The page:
"I was just writing to both inform you and express my condolences about the passing of one of your writers, Rev. Ken Cox of Dillon. He was my instructor at the school he taught at and I remembered that he was a writer for the site. I'm not sure if you already knew about this, but if you didn't, I just wanted to inform you, as we are all saddened and shocked by his sudden and untimely death."

Even reading that again now, I get a little choked up thinking about Ken. I miss him not just for his wonderful work but also for the infectious enthusiasm he had for all facets of music.

As a way to honor Ken and his work, we at PSF wanted to present a collection of all of the articles that Ken did for this publication, including that last one about roller derby music. You'll see the range of his interests, including a punk-pop girl band and a best-selling country vocal group. And if any of his work piques or deepens your interest about these artists, isn't that one of the best legacies that Ken could have hoped for?






For another perspective on Ken and his work, we asked an old friend of his to chime in also about him.

TERRI CARTER

Here's some things that you should know about Ken. He was a native of Dillon, South Carolina, born May 29, 1956, the son of Ilene Braswell Cox and the late Julius Cox, Jr.. The preacher was also a graduate of Francis Marion University (in Florence) and Southeastern Baptist Theological Seminary (in Wake Forest, NC). He was also the author of 2 books. He was a teacher at Florence Darlington Technical College for 26 years, and the preacher at Beulah Baptist Church (in Hamer, South Carolina) for 26 years.

He died at age 53 on Tuesday, March 23, 2010, at McLeod Medical Center in Dillon, SC, and was buried Friday, March 26, 2010 in Greenlawn Cemetery.

I am sure that others are far more capable of listing the facts of all his doings and accomplishments than I. However, to me, Kenneth Cox was not someone who could be contained on a page listing the facts and accomplishments of his life.

Kenneth Cox was the only preacher I have ever had. You hear people talk about "their preacher," but it is often only a pronoun with no true meaning. Kenneth Cox was "my preacher". Actually, as far as I was concerned, he was "the Preacher," and that is what I have always called him. More than that though, he was my friend, my role-model, my encourager.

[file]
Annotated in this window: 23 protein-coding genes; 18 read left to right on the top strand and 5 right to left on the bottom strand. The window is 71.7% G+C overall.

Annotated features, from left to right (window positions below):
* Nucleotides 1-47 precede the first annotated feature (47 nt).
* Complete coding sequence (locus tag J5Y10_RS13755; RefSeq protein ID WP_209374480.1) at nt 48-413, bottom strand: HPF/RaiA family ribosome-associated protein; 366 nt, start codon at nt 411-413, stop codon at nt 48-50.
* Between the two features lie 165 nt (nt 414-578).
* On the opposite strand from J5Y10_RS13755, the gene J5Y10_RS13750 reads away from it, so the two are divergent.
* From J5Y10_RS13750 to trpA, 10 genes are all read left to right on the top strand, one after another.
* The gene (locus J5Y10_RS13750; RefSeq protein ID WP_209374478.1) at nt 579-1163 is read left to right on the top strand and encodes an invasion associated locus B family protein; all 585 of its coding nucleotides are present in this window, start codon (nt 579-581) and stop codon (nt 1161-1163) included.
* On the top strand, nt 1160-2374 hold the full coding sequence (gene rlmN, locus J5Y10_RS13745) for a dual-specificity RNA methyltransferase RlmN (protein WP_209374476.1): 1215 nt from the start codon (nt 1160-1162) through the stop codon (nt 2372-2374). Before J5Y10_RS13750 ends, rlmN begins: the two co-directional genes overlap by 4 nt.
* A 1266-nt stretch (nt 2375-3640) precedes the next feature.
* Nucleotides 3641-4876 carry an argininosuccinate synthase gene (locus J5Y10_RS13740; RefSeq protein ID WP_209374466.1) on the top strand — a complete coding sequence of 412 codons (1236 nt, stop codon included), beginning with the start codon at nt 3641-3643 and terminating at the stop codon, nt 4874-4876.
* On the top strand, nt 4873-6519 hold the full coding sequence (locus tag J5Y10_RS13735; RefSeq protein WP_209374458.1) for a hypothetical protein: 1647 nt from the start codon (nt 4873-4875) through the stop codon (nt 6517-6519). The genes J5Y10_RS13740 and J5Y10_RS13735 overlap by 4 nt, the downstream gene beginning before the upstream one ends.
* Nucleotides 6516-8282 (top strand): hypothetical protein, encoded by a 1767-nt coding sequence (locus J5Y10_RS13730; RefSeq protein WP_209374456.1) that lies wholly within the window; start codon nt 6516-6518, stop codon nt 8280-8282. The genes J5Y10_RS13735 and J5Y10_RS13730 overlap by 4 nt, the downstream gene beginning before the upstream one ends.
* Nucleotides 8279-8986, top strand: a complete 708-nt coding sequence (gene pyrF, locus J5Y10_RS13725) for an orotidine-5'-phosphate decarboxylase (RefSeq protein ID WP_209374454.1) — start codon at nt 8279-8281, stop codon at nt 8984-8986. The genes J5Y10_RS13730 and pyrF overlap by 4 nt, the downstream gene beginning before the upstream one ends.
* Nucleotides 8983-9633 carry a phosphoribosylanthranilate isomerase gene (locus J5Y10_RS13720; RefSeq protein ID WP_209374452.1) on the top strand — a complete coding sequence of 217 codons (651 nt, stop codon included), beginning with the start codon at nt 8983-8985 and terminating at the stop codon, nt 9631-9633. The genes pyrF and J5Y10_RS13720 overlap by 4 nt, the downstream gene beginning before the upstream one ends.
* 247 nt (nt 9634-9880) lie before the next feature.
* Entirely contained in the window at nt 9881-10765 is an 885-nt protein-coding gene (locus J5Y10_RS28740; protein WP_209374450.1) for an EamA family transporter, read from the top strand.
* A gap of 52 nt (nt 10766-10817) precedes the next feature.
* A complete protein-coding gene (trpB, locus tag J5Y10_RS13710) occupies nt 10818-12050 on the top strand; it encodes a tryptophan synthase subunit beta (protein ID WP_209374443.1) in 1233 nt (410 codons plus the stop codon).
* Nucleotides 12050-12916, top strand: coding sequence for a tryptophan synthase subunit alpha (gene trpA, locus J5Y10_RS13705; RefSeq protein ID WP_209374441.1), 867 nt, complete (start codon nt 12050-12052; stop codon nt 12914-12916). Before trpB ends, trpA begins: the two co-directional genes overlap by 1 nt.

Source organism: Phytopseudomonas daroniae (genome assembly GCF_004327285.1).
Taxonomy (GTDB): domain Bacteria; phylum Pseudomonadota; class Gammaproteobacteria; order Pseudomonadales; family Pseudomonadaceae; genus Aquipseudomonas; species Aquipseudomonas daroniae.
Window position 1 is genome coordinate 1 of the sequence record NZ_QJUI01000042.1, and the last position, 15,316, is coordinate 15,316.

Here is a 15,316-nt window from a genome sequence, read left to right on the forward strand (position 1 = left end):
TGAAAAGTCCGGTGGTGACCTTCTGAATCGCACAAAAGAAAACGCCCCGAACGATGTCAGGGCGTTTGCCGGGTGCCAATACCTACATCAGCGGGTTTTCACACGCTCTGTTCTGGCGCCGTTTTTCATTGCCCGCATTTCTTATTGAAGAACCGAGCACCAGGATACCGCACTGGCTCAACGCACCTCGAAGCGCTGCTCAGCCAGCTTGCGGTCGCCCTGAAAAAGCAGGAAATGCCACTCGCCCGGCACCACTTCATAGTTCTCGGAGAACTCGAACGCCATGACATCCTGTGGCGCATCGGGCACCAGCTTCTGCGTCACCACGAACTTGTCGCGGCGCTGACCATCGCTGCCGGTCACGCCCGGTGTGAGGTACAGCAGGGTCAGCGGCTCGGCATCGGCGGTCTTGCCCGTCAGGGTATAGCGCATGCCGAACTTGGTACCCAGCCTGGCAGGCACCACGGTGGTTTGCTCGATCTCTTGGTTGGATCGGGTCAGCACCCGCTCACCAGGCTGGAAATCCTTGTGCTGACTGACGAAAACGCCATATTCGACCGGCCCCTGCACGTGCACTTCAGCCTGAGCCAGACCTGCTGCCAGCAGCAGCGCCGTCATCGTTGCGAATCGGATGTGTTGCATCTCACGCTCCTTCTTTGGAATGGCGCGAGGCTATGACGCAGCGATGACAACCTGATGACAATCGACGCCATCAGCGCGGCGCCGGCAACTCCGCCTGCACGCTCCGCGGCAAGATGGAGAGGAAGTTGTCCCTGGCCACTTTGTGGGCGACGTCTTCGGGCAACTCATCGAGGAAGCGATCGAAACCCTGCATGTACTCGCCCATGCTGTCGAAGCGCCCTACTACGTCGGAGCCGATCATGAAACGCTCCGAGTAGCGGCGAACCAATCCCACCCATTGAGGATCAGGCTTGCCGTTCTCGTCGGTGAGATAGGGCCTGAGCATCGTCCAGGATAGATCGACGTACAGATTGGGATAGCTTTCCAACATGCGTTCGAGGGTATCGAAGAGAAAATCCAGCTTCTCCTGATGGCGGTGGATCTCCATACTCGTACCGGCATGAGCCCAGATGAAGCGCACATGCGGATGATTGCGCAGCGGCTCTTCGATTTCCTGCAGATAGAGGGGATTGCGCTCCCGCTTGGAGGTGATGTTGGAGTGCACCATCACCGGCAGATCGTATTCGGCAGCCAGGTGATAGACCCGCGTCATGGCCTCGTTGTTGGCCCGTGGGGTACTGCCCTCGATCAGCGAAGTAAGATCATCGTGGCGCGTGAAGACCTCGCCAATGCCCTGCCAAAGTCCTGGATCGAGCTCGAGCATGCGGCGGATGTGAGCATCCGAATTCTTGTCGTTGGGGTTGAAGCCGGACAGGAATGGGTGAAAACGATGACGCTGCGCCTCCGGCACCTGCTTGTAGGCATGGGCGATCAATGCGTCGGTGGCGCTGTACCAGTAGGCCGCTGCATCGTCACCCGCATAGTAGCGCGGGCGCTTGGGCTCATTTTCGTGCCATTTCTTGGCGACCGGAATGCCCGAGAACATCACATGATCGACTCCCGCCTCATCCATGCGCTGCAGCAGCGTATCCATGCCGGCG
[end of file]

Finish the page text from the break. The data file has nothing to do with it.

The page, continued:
The Preacher was always there when I needed help, and I am sure that I am not the only one who took his presence for granted. Every year when school started, the Preacher would buy school supplies for me and every other "student" in the church. It didnít matter to him how old you were. If you were a student, then he wanted to encourage you to be a good student and to go as far as possible. He did not stop with encouragement though; he was prepared to help you become a better student and a better person.

I can not possibly begin to count the number of papers the Preacher proofread for me, and though he often handed them back looking as if someone had bled on them, he always told me how well done they were, how I was getting better every time I brought a paper to him, and that he hoped I would continue getting better. His encouragement and, believe it or not, having my papers critiqued so thoroughly is one of the reasons I have become a better writer and still seek to become even better. You see, I wanted to be able to give him a paper that would receive no marks, and I wanted to be able to recognize the mistakes as well as he could, so that I could help others.

It is true. I have lost my preacher, my teacher, my friend, my role-model, and my encourager. However, the preacher helped me get a good start, and I know that I will do just fine. After all, he would expect nothing less, and I am sure that when I see him again, he will be just as interested as ever to hear all about what has been happening in my life and in the lives of all his other friends and loved ones.